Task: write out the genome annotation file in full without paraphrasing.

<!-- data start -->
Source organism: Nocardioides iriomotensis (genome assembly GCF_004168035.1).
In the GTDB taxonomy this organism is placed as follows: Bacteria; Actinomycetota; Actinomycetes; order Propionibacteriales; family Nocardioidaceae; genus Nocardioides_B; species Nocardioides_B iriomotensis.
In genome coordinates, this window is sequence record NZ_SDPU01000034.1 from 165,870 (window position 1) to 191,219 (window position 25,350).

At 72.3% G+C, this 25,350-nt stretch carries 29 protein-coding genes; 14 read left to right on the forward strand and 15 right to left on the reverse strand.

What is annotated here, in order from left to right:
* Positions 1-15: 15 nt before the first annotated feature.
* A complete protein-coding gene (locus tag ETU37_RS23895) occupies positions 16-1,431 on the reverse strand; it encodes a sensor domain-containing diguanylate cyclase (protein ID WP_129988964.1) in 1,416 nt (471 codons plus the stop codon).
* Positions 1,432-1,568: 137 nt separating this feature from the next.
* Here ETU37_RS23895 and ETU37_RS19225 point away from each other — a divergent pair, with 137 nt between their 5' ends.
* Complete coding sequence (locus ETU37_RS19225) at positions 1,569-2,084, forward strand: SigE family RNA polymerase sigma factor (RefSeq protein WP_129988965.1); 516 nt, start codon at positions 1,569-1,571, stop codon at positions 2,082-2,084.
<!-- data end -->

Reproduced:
Source organism: Nocardioides iriomotensis (genome assembly GCF_004168035.1).
In the GTDB taxonomy this organism is placed as follows: Bacteria; Actinomycetota; Actinomycetes; order Propionibacteriales; family Nocardioidaceae; genus Nocardioides_B; species Nocardioides_B iriomotensis.
In genome coordinates, this window is sequence record NZ_SDPU01000034.1 from 165,870 (window position 1) to 191,219 (window position 25,350).

At 72.3% G+C, this 25,350-nt stretch carries 29 protein-coding genes; 14 read left to right on the forward strand and 15 right to left on the reverse strand.

What is annotated here, in order from left to right:
* Positions 1-15: 15 nt before the first annotated feature.
* A complete protein-coding gene (locus tag ETU37_RS23895) occupies positions 16-1,431 on the reverse strand; it encodes a sensor domain-containing diguanylate cyclase (protein ID WP_129988964.1) in 1,416 nt (471 codons plus the stop codon).
* Positions 1,432-1,568: 137 nt separating this feature from the next.
* Here ETU37_RS23895 and ETU37_RS19225 point away from each other — a divergent pair, with 137 nt between their 5' ends.
* Complete coding sequence (locus ETU37_RS19225) at positions 1,569-2,084, forward strand: SigE family RNA polymerase sigma factor (RefSeq protein WP_129988965.1); 516 nt, start codon at positions 1,569-1,571, stop codon at positions 2,082-2,084.